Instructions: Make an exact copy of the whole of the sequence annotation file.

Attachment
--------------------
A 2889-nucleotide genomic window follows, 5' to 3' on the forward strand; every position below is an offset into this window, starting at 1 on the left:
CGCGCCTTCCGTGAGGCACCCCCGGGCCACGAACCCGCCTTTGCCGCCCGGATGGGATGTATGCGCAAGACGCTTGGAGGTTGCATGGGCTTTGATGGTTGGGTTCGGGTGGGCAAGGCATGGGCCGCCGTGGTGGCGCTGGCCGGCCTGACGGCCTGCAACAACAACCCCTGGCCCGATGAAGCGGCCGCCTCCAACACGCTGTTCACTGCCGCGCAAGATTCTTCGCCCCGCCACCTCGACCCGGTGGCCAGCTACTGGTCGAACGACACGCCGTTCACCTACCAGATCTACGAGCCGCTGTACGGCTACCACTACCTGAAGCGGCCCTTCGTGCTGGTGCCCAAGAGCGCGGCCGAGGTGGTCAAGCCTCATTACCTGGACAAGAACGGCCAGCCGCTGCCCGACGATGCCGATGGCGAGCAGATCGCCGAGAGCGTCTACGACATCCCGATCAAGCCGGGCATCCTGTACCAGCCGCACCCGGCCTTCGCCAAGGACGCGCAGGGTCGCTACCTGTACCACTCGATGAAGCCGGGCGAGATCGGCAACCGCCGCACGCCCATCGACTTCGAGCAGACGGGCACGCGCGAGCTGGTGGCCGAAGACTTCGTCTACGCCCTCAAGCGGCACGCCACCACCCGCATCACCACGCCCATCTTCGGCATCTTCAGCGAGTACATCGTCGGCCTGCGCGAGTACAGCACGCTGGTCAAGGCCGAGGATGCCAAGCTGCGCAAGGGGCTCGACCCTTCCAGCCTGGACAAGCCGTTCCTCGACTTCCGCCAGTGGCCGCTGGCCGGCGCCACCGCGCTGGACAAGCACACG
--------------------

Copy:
A 2889-nucleotide genomic window follows, 5' to 3' on the forward strand; every position below is an offset into this window, starting at 1 on the left:
CGCGCCTTCCGTGAGGCACCCCCGGGCCACGAACCCGCCTTTGCCGCCCGGATGGGATGTATGCGCAAGACGCTTGGAGGTTGCATGGGCTTTGATGGTTGGGTTCGGGTGGGCAAGGCATGGGCCGCCGTGGTGGCGCTGGCCGGCCTGACGGCCTGCAACAACAACCCCTGGCCCGATGAAGCGGCCGCCTCCAACACGCTGTTCACTGCCGCGCAAGATTCTTCGCCCCGCCACCTCGACCCGGTGGCCAGCTACTGGTCGAACGACACGCCGTTCACCTACCAGATCTACGAGCCGCTGTACGGCTACCACTACCTGAAGCGGCCCTTCGTGCTGGTGCCCAAGAGCGCGGCCGAGGTGGTCAAGCCTCATTACCTGGACAAGAACGGCCAGCCGCTGCCCGACGATGCCGATGGCGAGCAGATCGCCGAGAGCGTCTACGACATCCCGATCAAGCCGGGCATCCTGTACCAGCCGCACCCGGCCTTCGCCAAGGACGCGCAGGGTCGCTACCTGTACCACTCGATGAAGCCGGGCGAGATCGGCAACCGCCGCACGCCCATCGACTTCGAGCAGACGGGCACGCGCGAGCTGGTGGCCGAAGACTTCGTCTACGCCCTCAAGCGGCACGCCACCACCCGCATCACCACGCCCATCTTCGGCATCTTCAGCGAGTACATCGTCGGCCTGCGCGAGTACAGCACGCTGGTCAAGGCCGAGGATGCCAAGCTGCGCAAGGGGCTCGACCCTTCCAGCCTGGACAAGCCGTTCCTCGACTTCCGCCAGTGGCCGCTGGCCGGCGCCACCGCGCTGGACAAGCACACG